AT&T today rolled out major change to its DSL terms of service, notifying its customers of new data caps, network management rules, and usage metering tools.
Here’s why the caps are coming:
AT&T has experienced a dramatic increase in the amount of data that is sent and received over its wireline broadband networks. This dramatic increase is driven primarily by a small fraction of our customers. In fact, the top 2 percent of customers use about 20 percent of the total capacity on our network. A single high-traffic user can utilize the same amount of data capacity as 19 typical households. Lopsided usage patterns can cause congestion at certain points in the network, which can slow Internet speeds and interfere with other customers’ access to and use of the network.
The company maintained Friday that the number of users affected will be few. In statements, AT&T has said its typical user only consumes around 18 gigabytes of bandwidth per month.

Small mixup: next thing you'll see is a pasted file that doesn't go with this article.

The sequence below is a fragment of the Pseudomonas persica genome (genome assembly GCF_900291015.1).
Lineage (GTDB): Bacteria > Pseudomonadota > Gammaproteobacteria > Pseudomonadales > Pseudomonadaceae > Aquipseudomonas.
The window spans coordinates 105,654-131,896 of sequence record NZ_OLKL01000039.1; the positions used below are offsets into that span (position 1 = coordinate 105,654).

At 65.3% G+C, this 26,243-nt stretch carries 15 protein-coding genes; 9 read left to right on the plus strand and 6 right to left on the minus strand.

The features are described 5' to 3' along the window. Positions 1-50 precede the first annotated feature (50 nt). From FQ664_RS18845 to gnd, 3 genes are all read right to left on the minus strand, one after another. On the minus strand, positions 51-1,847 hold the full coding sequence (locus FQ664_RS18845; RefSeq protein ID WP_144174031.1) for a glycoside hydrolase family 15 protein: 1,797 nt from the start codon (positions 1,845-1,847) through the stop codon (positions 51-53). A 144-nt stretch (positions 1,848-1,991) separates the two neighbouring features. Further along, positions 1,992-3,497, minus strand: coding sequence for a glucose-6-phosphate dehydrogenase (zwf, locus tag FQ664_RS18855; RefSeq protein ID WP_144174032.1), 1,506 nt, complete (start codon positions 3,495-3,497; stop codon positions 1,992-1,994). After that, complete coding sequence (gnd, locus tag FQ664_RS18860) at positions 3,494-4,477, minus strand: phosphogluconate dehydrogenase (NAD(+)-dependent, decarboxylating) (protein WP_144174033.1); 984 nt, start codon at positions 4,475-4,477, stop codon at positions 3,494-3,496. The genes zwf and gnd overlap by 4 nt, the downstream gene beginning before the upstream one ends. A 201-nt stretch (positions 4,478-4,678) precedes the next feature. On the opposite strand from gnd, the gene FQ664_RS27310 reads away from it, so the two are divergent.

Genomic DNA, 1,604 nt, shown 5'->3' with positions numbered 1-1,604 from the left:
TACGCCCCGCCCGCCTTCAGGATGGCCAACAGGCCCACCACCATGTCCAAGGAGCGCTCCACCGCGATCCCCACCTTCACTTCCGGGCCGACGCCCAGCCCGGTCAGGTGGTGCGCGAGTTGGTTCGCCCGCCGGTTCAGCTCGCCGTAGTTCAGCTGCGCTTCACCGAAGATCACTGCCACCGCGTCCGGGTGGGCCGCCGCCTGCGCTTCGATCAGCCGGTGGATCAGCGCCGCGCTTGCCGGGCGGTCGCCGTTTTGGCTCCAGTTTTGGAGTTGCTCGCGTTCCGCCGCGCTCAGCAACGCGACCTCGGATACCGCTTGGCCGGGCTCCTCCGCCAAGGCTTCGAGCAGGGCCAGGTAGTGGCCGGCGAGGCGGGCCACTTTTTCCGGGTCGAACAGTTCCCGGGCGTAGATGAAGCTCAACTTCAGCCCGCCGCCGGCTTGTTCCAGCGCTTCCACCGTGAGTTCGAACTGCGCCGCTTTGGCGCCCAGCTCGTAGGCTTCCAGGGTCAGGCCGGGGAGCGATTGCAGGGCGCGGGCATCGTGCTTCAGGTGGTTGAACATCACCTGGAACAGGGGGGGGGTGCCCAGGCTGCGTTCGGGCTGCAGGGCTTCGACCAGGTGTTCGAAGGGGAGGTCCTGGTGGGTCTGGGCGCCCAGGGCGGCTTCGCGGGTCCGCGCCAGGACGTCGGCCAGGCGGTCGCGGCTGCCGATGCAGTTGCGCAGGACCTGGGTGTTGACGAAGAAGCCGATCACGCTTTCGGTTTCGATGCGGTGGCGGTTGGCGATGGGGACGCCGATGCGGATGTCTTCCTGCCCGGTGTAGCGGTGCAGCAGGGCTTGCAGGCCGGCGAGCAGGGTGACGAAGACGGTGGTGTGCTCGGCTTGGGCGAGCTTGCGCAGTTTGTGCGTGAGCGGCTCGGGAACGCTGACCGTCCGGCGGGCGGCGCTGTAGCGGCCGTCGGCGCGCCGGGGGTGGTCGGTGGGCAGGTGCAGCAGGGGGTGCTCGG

“Less than 2 percent of our Internet customers could be impacted by this approach: those who are using a disproportionate amount of bandwidth,” said company spokeswoman Meredith Adams.
AT&T plans to notify users when they hit 65 percent, 90 percent and 100 percent of their allocated usage, the company has said. While AT&T is legally able to do this, it does appear they are encouraging people to leave AT&T and go to other providers.
It’s important to note that the AT&T policy does not inherently conflict with the much-debated net neutrality principle.
The net neutrality philosophy, which supporters say should be upheld by government regulations, is that all legal Internet traffic should be treated equally. A data cap doesn’t discriminate against specific types of traffic, unlike Comcast’s attempts to slow down data sent via USENET newsgroup services, which was the spark for the current political and legal debate.
It does appear that AT&T is less interested in keeping their customers happy and more concerned about getting money to the bottom line.